Ninja Village Review

The Good

Cute and accessible, yet satisfyingly strategic.

The Bad

It's not really "new" - if you're tired of the Kairosoft formula this probably won't bring you back into the fold.

Lead ninjas to victory and the restoration of the Shogunate in Ninja Village, the latest game from Kairosoft

The ninjas of Ninja Village aren’t exactly what you’d expect of deadly assassins. In keeping with Kairosoft tradition, they’re tiny, pixellated and actually kind of cute, and they spend most of their time bringing in crops, cutting wood and hanging out at the local tea house. They don’t dress in black pajamas and hoods, although you can buy and equip them with hoods if you like, and they won’t be scaling castle walls or disappearing in clouds of magical smoke. Mostly, they’re just people living their lives in a small village.

Ninja Village breaks down into two parts. It’s first and foremost a city management simulator, in which you’ll arrange different kinds of buildings, plants and fields in an initially tiny village that will slowly grow and expand into a bustling town. It’s not a particularly complex simulation, and the variety of facilities starts small and grows slowly, as does your village itself, both in size and population. Decisions will need to be made but you’re not going to be overwhelmed trying to keep up, and the home front will take care of itself pretty well once the ball is rolling.

Ninja Village     Ninja Village

The balance of your time will be spent on the field of battle, and while it’s no grand strategy epic, martial success will require a little more thought and input. Shortly after the game begins, you’ll find yourself supporting the deposed Shogun, raising an army in his name and leading it against breakaway clans. There are four types of troops – infantry, archers, gunners and cavalry – each with its own strengths and weaknesses. You won’t have access to all unit types right away and the more troops you have, the more expensive it is to add to your ranks, so making the most of what you’ve got quickly becomes a priority. By researching new technologies, you can boost the abilities of your units, allowing them to attack and defend more effectively and even take the upper hand against larger numbers.

While the Shogun’s armies handle the rogue clans, your villagers will take care of more personal problems on their own. They’re ninjas, after all (Ninja Village, remember?) so when a gang of bandits starts causing trouble or a murder of talking (yes, talking) crows takes up residence in the nearby hills, it’s up to your people to clean house. Each villager is unique, with hit points, an attack and defense rating and in most cases a special skill, and they’ll improve as they gain levels through training or combat. They can also be equipped with ranged or melee weapons, head and body armor and a “special item” providing them a unique bonus or boost in combat. Your ninjas will almost always be heavily outnumbered, so giving them the best possible equipment is vital to success, and you’ll need to arrange them in front, center or rear ranks to maximize their effectiveness in battle. Victory brings with it access to new technologies, new village residents and, very rarely but also very importantly, land deeds that allow you to expand your holding beyond its original borders.

Ninja Village     Ninja Village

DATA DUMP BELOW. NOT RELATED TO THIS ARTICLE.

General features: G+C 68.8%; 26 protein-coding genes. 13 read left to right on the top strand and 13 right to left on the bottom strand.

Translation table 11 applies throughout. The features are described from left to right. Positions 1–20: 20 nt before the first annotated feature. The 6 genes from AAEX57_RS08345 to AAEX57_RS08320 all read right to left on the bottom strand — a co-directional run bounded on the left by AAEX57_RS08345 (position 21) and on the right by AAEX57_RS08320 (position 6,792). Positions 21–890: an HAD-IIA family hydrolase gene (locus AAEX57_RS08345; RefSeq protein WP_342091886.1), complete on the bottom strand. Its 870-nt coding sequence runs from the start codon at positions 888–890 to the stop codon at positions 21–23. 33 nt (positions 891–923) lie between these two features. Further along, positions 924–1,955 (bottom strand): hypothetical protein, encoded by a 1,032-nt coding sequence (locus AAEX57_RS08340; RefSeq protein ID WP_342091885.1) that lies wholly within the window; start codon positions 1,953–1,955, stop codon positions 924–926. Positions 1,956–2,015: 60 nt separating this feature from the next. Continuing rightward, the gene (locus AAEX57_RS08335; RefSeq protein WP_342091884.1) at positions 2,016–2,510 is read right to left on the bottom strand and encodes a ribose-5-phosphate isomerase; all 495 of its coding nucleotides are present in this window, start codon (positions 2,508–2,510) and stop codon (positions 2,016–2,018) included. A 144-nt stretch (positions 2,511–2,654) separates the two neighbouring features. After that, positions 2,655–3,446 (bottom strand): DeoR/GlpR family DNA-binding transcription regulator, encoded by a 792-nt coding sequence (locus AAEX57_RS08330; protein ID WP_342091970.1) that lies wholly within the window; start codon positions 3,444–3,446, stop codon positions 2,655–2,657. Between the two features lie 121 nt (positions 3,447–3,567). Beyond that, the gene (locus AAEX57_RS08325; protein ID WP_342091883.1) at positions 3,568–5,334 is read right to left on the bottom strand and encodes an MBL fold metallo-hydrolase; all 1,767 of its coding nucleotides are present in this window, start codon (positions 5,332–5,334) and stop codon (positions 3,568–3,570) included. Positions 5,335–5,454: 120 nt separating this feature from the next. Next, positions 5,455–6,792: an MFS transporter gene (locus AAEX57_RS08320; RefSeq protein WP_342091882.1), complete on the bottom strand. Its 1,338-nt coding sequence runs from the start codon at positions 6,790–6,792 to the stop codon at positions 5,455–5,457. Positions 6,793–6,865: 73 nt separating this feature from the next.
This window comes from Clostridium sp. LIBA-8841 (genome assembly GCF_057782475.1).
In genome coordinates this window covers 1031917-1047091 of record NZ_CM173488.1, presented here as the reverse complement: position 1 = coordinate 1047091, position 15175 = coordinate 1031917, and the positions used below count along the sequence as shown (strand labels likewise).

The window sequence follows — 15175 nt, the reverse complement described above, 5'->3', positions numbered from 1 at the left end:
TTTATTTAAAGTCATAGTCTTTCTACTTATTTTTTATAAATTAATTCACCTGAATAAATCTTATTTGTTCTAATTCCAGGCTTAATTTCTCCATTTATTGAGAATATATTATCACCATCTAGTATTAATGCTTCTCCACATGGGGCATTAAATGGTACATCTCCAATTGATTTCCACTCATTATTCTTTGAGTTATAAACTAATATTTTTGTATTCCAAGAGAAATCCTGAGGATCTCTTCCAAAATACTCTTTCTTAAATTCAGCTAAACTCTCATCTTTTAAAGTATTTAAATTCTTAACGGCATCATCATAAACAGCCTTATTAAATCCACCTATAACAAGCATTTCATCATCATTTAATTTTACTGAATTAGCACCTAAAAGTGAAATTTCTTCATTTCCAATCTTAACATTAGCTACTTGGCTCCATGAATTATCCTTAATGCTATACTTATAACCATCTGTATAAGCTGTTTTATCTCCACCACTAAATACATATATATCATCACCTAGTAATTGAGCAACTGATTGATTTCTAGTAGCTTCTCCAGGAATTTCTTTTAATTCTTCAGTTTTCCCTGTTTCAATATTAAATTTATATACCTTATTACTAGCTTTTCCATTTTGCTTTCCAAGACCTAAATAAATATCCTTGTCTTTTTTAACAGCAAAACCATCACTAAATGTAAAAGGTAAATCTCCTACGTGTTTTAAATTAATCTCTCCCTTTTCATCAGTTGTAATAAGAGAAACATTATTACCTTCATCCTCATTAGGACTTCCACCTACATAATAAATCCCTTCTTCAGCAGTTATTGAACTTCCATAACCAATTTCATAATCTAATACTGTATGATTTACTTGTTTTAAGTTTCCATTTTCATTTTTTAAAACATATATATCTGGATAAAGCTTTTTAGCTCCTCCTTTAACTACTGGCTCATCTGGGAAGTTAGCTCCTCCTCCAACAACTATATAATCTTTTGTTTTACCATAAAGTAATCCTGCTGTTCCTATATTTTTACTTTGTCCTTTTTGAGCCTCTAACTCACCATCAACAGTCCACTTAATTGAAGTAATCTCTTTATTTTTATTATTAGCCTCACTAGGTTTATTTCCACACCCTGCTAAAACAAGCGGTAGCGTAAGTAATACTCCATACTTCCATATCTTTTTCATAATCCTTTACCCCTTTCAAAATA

Like most Kairosoft games, Ninja Village feels like something you’d have to work at to lose, but even so there’s a stronger strategic element to it than you might expect. It’s more focused than previous Kairosoft games I’ve played, and while maintaining your village is reasonably straightforward, keeping your ninjas well equipped by researching and then purchasing new technologies is important for long-term success. Victory in battle isn’t always just a matter of numbers, either, and if you place the wrong mix of troops against the wrong enemy, you’re going to fail.

Fortunately, and in keeping with the Kairosoft style, this is a very family-friendly conquest and a loss isn’t the end of the world – nothing is destroyed, nobody dies and you can try again whenever you want. There’s also a very impressive attention to detail throughout: Villagers tend fields and cut wood, merchants draw carts to stores, rings of smoke emanate from occupied houses and the entire landscape changes colors with the seasons. The interface is simple, although it’s awfully easy to poke the wrong thing in the default view, and while the zoom can be adjusted with a pinch, getting in close can make the otherwise-excellent retro-style graphics a tad blurry. (It’s also not nearly as much fun as watching your villagers going about their day-to-day business from a distant, birds-eye view.)

Ninja Village

The downside to that simplicity is that managing your villagers can be a little cumbersome at times – there’s no way to assign weapons or armor to multiple people at once, for instance. Also occasionally annoying is the three round limit to battles, which are declared a draw if you fail to completely wipe out your enemy by the end of the third round. In one battle against the Chosokabe clan, the third round ended with most of my army intact and a single, lonely cavalry unit on the enemy’s side, and thus a draw was declared and I went home empty-handed. Silly, to say the least.

But also a very minor complaint, as these things go. Overall, Ninja Village represents yet another fine addition to the Kairosoft catalog: family-friendly, easy to play and yet with enough of a strategy element to give you that real Daimyo feeling.

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